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You Got This Weekly Series: What are the Tax Benefits of Purchasing a Home?

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Each week we will answer one of the most frequently asked questions on FacebookTwitter and TaxACT’s Blog in the “You Got This” Weekly Series.


I am thinking of buying a new home. What are the tax benefits?

Anna via Facebook


Purchasing a home is a major life decision and there are numerous things to consider in your decision-making process. Those considerations should include the benefits on your tax return both now and in the future.

Here are 7 tax benefits of purchasing a home.

1. Mortgage Interest

Most people do not have the luxury of purchasing a house outright. Generally, most buyers obtain a mortgage loan to buy a new home.

Each mortgage payment is part interest, part principal. The interest paid over the course of a year is deductible for taxpayers who itemize their deductions. You should receive Form 1098 from your financial institution with the total mortgage interest paid during the tax year. You can then claim the interest paid as an itemized deduction on your tax return (on Schedule A).

2. Real Estate Taxes (Property Taxes)

Similar to the mortgage interest deduction, you can also claim any real estate taxes (property taxes) as an itemized deduction.

In the year of purchase, you may have paid these taxes at closing. Otherwise, these taxes are generally paid during the year directly or through an escrow account.

If your banking institution makes this payment on your behalf, this information will be reported on your Form 1098.

3. Qualified Mortgage Insurance Premiums

Some homebuyers need to obtain mortgage insurance in order to purchase their home. This insurance protects the lender in case the borrower defaults on the loan.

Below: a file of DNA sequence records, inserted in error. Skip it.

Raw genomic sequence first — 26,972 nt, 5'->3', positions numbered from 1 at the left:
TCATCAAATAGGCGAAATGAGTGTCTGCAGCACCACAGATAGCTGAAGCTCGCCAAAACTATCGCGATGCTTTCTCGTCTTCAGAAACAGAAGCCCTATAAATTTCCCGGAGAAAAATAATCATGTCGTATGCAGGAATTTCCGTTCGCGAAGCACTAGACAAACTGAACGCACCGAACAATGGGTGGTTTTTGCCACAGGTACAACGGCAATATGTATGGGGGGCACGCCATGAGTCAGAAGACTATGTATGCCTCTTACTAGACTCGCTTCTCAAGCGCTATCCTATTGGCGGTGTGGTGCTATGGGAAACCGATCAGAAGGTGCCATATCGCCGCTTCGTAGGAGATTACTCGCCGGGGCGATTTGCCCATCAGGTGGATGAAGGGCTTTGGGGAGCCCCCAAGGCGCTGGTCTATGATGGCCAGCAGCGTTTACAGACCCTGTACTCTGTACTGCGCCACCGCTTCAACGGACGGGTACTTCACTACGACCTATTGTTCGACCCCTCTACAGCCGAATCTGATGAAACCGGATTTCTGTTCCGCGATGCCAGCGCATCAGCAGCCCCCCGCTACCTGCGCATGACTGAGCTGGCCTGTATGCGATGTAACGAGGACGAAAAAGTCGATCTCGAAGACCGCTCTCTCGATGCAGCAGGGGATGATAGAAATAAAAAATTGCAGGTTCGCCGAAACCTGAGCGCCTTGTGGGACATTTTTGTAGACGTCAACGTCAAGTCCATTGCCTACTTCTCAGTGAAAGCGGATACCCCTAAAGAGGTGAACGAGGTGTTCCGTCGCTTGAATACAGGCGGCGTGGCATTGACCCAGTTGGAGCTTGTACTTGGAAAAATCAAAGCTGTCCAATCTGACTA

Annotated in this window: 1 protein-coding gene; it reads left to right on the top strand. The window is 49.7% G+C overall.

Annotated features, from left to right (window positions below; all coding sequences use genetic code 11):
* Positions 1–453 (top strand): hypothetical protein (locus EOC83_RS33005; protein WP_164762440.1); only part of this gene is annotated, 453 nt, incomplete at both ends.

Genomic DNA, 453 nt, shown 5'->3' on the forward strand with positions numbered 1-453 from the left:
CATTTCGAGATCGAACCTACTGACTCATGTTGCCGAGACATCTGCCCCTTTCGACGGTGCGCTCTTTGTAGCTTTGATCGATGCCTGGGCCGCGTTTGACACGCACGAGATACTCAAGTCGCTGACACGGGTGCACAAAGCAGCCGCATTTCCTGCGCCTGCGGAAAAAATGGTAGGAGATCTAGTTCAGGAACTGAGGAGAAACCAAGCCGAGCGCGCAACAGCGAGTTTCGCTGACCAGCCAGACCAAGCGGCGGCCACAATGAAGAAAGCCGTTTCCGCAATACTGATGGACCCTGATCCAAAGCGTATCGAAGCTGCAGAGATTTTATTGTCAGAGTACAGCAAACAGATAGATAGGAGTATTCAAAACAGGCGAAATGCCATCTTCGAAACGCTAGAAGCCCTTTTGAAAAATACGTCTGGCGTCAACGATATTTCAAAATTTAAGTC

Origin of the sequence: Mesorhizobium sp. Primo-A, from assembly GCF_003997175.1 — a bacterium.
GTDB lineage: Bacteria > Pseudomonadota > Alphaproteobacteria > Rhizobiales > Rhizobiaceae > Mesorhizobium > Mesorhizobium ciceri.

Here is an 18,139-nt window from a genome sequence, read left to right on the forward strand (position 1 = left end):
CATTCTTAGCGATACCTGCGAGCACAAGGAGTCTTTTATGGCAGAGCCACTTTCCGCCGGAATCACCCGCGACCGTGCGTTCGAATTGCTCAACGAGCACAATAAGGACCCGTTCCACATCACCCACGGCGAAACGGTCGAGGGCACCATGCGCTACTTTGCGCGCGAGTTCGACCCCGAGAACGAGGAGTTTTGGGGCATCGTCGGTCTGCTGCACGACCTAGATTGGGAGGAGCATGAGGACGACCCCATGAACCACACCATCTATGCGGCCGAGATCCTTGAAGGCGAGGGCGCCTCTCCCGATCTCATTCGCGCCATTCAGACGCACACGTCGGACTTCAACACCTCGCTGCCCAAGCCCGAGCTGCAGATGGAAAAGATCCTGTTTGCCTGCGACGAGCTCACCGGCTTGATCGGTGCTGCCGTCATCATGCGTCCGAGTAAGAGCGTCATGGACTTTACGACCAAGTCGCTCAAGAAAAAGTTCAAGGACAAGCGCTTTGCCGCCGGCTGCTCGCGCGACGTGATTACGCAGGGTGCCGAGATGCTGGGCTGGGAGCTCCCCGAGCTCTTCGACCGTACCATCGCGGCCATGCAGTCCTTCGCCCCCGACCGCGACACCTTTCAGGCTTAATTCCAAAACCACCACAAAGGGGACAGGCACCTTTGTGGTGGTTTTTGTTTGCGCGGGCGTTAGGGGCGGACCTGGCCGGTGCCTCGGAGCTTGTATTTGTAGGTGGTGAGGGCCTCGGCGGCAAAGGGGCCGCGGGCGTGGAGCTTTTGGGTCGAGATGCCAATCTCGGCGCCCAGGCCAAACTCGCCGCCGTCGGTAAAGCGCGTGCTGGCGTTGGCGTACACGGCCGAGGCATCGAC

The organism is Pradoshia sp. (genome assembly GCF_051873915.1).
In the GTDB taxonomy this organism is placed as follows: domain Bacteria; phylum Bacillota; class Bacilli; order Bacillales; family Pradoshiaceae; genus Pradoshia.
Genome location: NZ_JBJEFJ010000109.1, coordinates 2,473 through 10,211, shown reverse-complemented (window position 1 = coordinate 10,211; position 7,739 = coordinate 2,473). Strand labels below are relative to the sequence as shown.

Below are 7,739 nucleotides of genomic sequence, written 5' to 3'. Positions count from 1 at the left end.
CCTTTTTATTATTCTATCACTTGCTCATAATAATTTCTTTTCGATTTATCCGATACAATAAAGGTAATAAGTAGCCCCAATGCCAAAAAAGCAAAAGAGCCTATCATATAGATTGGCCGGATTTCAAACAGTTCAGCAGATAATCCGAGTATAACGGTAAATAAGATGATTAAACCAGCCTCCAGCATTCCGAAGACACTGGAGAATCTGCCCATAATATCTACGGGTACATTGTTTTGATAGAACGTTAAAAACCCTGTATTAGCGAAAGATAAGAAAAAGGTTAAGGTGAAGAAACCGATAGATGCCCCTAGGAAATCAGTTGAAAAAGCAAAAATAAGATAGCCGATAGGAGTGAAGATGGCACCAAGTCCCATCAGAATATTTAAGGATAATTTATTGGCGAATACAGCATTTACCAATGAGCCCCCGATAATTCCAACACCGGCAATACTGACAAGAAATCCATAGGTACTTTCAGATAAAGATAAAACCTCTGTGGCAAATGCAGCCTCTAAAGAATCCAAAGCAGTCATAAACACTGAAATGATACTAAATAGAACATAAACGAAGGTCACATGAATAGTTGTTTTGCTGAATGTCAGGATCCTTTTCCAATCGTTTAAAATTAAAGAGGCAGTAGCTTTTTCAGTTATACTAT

If you are required to purchase mortgage insurance, the premiums you pay throughout the year may be an itemized deduction.

4. Exclusion of Gain on the Sale

When you sell your main home, the IRS allows all or some of the gain on the sale to be excluded from income.

If you meet the IRS’ ownership and use tests, you can claim an exclusion of up to $250,000 ($500,000 for joint filers) for the gain on the sale of your main home.

5. Home Improvements

In general, you cannot deduct costs incurred for home improvements. However, home improvements can increase the basis of your home, which will factor into the sale of your home.

The basis of your home is generally the amount you paid for the house. This amount is used to determine any gain or loss that applies after selling your home by taking the difference between the sales proceeds and your basis.

By keeping track of any home improvements, you can increase your home’s basis as improvements are made. At the time of sale, your basis is more than just your initial purchase price. This will then reduce any gain attributable to the sale of your home.

For example, John purchases a home for $125,000 (his basis) and sells the home for $200,000. This would normally calculate a gain of $75,000.

However, while John owned the home he added some landscaping totaling $10,000. John increased his basis by $10,000. Therefore, when John sold the home for $200,000, he incurred a gain of $65,000 because his basis is $135,000, and not $125,000.

6. Tax Credits

While most home improvements cannot be claimed as a deduction on your tax return, some improvements may result in a tax credit.

Making your home more energy efficient could increase your refund. The residential energy efficient property credit is worth up to 30% of the cost of any qualified property.

7. Penalty-Free IRA Disbursement

If you are purchasing your first home, you can take a distribution from an individual retirement account (IRA) without being subject to the 10% early withdrawal penalty.

This exception applies to a distribution of up to $10,000 used to buy, build or rebuild your first home.

First-time homebuyers are considered anyone that did not own a home during the 2-year period prior to the acquisition date.

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